Apart from the mesh lighting issue there are also a couple of other problems, such as the model vanishing when the fog/maxvis hits the centre of the bounding box (problematic with large meshes in low visibility environments - but fine with a long maxvis like I'm currently using). I'm a great believer that in making large environments as a single object is better for performance than making hundreds of individual objects and then sticking them in-world together. No matter how many surfaces it has, it is still just one object for the processor to initialize and then worry about, instead of 50. Another issue I've noticed with current tech's polysoup is that the colour/tone/intensity of the textures aren't as vibrant as they are when applied to BSP, probably because of the lack of lightmaps.

Anyhow, it'll be interesting to see what the new tech brings. Roll on Beta.

Monday 2 March 2009

Textured Chaps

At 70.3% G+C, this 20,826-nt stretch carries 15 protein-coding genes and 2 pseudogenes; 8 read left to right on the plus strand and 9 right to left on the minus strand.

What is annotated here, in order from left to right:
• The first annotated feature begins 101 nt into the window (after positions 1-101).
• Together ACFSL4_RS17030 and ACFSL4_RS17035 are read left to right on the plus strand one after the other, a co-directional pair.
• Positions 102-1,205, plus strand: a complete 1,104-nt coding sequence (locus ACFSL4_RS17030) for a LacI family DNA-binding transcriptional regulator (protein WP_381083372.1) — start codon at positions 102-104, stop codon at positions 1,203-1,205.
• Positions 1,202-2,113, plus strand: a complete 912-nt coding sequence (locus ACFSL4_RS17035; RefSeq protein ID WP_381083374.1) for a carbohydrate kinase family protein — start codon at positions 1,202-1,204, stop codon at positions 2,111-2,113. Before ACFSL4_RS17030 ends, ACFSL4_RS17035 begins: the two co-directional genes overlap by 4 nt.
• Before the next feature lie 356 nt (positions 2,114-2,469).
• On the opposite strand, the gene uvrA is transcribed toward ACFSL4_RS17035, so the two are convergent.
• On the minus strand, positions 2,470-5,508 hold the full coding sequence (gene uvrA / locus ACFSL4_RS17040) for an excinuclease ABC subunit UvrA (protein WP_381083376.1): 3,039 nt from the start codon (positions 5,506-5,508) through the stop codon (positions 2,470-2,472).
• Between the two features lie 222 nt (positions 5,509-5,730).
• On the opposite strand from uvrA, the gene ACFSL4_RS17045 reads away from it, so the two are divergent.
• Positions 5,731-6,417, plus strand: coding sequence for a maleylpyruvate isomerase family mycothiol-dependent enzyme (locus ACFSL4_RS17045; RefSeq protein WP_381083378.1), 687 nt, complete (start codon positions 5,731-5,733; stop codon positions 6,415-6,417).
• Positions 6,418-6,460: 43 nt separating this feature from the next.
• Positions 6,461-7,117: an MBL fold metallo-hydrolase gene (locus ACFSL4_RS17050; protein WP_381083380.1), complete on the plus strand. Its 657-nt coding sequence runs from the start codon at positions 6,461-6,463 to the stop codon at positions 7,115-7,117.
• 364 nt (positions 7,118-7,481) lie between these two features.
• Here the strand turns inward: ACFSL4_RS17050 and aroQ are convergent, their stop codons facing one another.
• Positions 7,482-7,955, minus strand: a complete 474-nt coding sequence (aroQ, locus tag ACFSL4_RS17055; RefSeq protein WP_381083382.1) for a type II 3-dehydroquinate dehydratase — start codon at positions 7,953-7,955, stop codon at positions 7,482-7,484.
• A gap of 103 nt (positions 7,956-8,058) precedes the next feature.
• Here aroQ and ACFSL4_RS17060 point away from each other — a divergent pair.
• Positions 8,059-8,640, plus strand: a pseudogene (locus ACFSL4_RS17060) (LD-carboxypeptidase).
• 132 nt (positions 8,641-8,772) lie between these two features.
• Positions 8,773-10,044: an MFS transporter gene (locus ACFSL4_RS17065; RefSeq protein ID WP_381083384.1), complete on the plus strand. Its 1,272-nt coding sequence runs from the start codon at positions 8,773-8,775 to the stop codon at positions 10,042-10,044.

I've been busy to the extent that February passed without a single blog post. Busy sorting out a host of chaps - and not the sort of chaps exotic dancers may wear either, but manly chaps - and no, not male exotic dancers, although it does feature men in uniform.

Officer Dibble looking a lot less like a two-tone blue blob

Having never actually done anything like this before, it was all a bit of an unknown quantity - but having said that I'm new to almost every part of game design beyond BSP level design and scripting gameplay events (player hits trigger = bad guys spawn/action ensues/badgers attack)

Included in the top left of each series of images is the original, raw version of the model type, as used in my old Dubious Demo way back in April'08.

Generic Bald Space Marine Free Zone - Moustaches and Mullets - the sign of a man so manly he drinks Old Spice and sweats Brut

Being a great believer in Keep It Simple Stoopid I based as much as possible off each other to reuse things like normal maps and share the same basic blueprints. There are 4 base face types, 3 base jacket types, 5 base hat types on a single image file, everyone wears the same gloves and everyone loves denim and hiking boots.

I was also concerned with the horror of stereotype which is the crime against decency and intellect better known as the generic bald space marine that plagues 3A gaming. So everyone has hair and plenty of it, both on head and face. Everyone wears a hat. More game characters should have lush and bountiful moustaches and bad teeth.